Brahmi; Centella; Centella asiatica; Hydrocotyle; Indian pennywort; Luei gong gen; Marsh pennywort
Gotu kola (Centella asiatica) has been used to treat many conditions for thousands of years in India, China, and Indonesia. It was used to heal wounds, improve mental clarity, and treat skin conditions such as leprosy and psoriasis.
Some people use it to treat respiratory infections, such as colds, and in the past it was used for that in China. It has been called "the fountain of life" because legend has it that an ancient Chinese herbalist lived for more than 200 years as a result of taking gotu kola.
Historically, gotu kola has also been used to treat syphilis, hepatitis, stomach ulcers, mental fatigue, epilepsy, diarrhea, fever, and asthma. Today, in the U.S. and Europe gotu kola is most often used to treat varicose veins and chronic venous insufficiency, a condition where blood pools in the legs. It is also used in ointments to treat psoriasis and help heal minor wounds.
Gotu kola is not the same as kola nut (Cola nitida). Unlike kola nut, gotu kola does not have caffeine, and is not a stimulant.
Gotu kola is a perennial plant native to India, Japan, China, Indonesia, South Africa, Sri Lanka, and the South Pacific. A member of the parsley family, it has no taste or smell. It thrives in and around water. It has small fan-shaped green leaves with white or light purple-to-pink flowers, and small oval fruit. The leaves and stems of the gotu kola plant are used as medicine.
Medicinal Uses and Indications
Venous insufficiency and varicose veins
When blood vessels lose their elasticity, blood pools in the legs and fluid leaks out of the blood vessels. That causes the legs to swell (venous insufficiency). Several small studies suggest gotu kola may help reduce swelling and improve blood flow. In a study of 94 people with venous insufficiency, those who took gotu kola saw their symptoms improve compared to those who took placebo. In another study of people with varicose veins, ultrasound tests showed that people who took gotu kola had less leakage of fluid.
One study also found that people who took gotu kola before flying had less ankle and leg swelling than those who did not take it.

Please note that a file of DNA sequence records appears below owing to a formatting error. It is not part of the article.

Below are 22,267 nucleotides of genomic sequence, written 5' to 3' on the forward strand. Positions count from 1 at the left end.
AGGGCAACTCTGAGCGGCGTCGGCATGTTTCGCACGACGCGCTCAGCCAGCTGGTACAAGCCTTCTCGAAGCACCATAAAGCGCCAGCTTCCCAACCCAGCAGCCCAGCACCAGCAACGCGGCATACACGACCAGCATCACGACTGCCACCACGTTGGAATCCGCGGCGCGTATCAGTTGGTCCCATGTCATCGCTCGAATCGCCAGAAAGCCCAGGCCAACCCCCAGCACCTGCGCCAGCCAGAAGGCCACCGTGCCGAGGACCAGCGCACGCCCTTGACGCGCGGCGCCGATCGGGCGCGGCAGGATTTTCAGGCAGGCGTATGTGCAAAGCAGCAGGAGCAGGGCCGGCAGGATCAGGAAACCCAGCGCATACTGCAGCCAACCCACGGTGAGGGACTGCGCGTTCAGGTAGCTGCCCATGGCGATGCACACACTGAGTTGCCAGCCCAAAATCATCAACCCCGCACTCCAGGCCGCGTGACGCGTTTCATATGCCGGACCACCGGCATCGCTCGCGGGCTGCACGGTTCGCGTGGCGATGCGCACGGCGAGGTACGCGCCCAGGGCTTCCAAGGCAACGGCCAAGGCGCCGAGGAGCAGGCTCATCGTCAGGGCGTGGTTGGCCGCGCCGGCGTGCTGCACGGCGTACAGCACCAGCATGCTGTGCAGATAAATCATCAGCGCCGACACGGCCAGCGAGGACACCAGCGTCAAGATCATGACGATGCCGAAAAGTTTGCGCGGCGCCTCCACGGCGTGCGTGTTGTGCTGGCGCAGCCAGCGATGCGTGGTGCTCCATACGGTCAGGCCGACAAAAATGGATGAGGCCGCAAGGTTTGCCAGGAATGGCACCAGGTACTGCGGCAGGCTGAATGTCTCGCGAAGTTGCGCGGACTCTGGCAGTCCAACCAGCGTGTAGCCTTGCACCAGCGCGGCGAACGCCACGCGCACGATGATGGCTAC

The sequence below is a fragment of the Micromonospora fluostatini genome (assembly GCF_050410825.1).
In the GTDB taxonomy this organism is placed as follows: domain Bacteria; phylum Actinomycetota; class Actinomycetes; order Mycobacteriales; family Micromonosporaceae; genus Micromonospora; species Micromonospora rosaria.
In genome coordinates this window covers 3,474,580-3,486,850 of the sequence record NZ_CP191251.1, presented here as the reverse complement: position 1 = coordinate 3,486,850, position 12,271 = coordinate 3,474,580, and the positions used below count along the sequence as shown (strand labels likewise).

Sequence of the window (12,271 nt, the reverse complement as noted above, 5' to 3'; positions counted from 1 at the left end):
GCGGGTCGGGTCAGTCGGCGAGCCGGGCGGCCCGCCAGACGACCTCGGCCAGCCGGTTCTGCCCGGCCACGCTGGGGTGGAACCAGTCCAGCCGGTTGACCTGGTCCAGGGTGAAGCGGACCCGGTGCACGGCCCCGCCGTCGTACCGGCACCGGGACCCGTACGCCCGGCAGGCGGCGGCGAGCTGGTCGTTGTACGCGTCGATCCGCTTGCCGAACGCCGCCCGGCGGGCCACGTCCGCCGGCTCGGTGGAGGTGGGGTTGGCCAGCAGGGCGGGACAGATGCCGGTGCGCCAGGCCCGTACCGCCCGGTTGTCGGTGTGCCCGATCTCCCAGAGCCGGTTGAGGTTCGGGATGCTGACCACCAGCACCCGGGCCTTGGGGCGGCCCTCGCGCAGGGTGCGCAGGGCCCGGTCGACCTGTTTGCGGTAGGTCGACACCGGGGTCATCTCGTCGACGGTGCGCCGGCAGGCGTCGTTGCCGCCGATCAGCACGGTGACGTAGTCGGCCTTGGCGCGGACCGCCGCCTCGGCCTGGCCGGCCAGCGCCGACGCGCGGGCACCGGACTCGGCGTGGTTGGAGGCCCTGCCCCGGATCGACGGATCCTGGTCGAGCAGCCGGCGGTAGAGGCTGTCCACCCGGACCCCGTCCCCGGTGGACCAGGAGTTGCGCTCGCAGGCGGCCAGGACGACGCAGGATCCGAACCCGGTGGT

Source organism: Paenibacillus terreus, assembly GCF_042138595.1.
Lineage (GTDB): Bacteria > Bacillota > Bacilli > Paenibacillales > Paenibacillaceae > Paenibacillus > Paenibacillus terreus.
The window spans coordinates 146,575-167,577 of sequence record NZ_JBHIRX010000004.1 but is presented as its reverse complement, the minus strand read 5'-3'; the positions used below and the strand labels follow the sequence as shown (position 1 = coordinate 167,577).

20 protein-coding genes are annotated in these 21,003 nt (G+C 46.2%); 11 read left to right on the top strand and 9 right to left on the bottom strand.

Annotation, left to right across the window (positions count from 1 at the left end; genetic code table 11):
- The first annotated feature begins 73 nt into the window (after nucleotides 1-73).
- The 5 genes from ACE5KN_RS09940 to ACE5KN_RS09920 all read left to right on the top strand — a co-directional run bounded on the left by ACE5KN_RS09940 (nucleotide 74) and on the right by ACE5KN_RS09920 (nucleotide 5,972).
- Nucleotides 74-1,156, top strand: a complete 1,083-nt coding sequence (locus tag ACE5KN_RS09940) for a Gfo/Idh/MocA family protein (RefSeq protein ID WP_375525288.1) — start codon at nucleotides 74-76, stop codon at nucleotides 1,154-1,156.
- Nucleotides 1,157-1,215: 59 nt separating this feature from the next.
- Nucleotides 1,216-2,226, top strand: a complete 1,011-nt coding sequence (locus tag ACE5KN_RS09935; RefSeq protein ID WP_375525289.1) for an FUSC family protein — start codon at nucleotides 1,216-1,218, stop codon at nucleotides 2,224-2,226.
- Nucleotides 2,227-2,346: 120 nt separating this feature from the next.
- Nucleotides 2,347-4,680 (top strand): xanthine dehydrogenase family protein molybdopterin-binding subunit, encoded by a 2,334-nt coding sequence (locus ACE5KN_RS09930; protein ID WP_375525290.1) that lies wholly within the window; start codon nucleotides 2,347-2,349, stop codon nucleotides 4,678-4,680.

Wound healing and skin lesions
Gotu kola has chemicals called triterpenoids. In animal and lab studies, these compounds seem to help heal wounds. For example, some studies suggest that triterpenoids strengthen the skin, boost antioxidants in wounds, and increase blood supply to the area. Based on these findings, gotu kola has been applied to the skin, or used topically, for minor burns, psoriasis, preventing scars after surgery, and preventing or reducing stretch marks.
You can find gotu kola in many creams for wound healing. Ask your health care provider if one is right for you.
These same chemicals, triterpenoids, seem to reduce anxiety and increase mental function in mice. One human study found that people who took gotu kola were less likely to be startled by a new noise than those who took placebo. Since the "startle noise" response can be a way to tell if someone is anxious, researchers think that gotu kola might help reduce anxiety symptoms. But the dose used in this study was very high, so it is impossible to say how gotu kola might be used to treat anxiety.
A single study of 13 women with scleroderma found that gotu kola decreased joint pain and skin hardening, and improved finger movement.
Gotu kola acts as a sedative when given to animals in tests. Because of that, it is sometimes suggested to help people with insomnia. But no human studies have been done to see whether it works or whether it is safe.